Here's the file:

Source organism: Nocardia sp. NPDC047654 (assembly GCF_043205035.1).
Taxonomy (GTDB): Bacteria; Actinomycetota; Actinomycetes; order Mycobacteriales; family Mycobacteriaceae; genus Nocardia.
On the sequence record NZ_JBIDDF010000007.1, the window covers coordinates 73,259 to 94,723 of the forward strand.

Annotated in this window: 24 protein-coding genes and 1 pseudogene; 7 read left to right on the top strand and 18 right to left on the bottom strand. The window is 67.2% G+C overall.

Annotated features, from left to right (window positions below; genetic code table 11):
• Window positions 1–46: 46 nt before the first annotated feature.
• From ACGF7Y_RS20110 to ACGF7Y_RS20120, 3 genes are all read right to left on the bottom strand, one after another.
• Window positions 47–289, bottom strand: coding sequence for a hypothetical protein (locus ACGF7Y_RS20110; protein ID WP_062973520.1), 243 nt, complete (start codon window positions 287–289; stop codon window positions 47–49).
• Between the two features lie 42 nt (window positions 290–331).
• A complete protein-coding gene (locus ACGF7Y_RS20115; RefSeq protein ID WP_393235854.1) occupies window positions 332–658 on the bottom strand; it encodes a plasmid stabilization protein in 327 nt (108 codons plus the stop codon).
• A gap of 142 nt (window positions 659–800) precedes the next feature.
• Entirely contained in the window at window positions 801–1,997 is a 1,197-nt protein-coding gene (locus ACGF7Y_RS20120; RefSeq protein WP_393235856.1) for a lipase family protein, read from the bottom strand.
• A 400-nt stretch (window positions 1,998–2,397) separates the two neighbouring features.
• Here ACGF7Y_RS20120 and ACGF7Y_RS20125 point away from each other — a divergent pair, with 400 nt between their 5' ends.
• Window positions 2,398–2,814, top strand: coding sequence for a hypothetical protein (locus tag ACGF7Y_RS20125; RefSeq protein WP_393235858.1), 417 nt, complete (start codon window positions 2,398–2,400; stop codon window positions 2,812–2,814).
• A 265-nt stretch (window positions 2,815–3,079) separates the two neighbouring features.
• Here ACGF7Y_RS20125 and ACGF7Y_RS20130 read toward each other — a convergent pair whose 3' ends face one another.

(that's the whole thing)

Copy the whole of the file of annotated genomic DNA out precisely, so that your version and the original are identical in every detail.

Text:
Source organism: Nocardia sp. NPDC047654 (assembly GCF_043205035.1).
Taxonomy (GTDB): Bacteria; Actinomycetota; Actinomycetes; order Mycobacteriales; family Mycobacteriaceae; genus Nocardia.
On the sequence record NZ_JBIDDF010000007.1, the window covers coordinates 73,259 to 94,723 of the forward strand.

Annotated in this window: 24 protein-coding genes and 1 pseudogene; 7 read left to right on the top strand and 18 right to left on the bottom strand. The window is 67.2% G+C overall.

Annotated features, from left to right (window positions below; genetic code table 11):
• Window positions 1–46: 46 nt before the first annotated feature.
• From ACGF7Y_RS20110 to ACGF7Y_RS20120, 3 genes are all read right to left on the bottom strand, one after another.
• Window positions 47–289, bottom strand: coding sequence for a hypothetical protein (locus ACGF7Y_RS20110; protein ID WP_062973520.1), 243 nt, complete (start codon window positions 287–289; stop codon window positions 47–49).
• Between the two features lie 42 nt (window positions 290–331).
• A complete protein-coding gene (locus ACGF7Y_RS20115; RefSeq protein ID WP_393235854.1) occupies window positions 332–658 on the bottom strand; it encodes a plasmid stabilization protein in 327 nt (108 codons plus the stop codon).
• A gap of 142 nt (window positions 659–800) precedes the next feature.
• Entirely contained in the window at window positions 801–1,997 is a 1,197-nt protein-coding gene (locus ACGF7Y_RS20120; RefSeq protein WP_393235856.1) for a lipase family protein, read from the bottom strand.
• A 400-nt stretch (window positions 1,998–2,397) separates the two neighbouring features.
• Here ACGF7Y_RS20120 and ACGF7Y_RS20125 point away from each other — a divergent pair, with 400 nt between their 5' ends.
• Window positions 2,398–2,814, top strand: coding sequence for a hypothetical protein (locus tag ACGF7Y_RS20125; RefSeq protein WP_393235858.1), 417 nt, complete (start codon window positions 2,398–2,400; stop codon window positions 2,812–2,814).
• A 265-nt stretch (window positions 2,815–3,079) separates the two neighbouring features.
• Here ACGF7Y_RS20125 and ACGF7Y_RS20130 read toward each other — a convergent pair whose 3' ends face one another.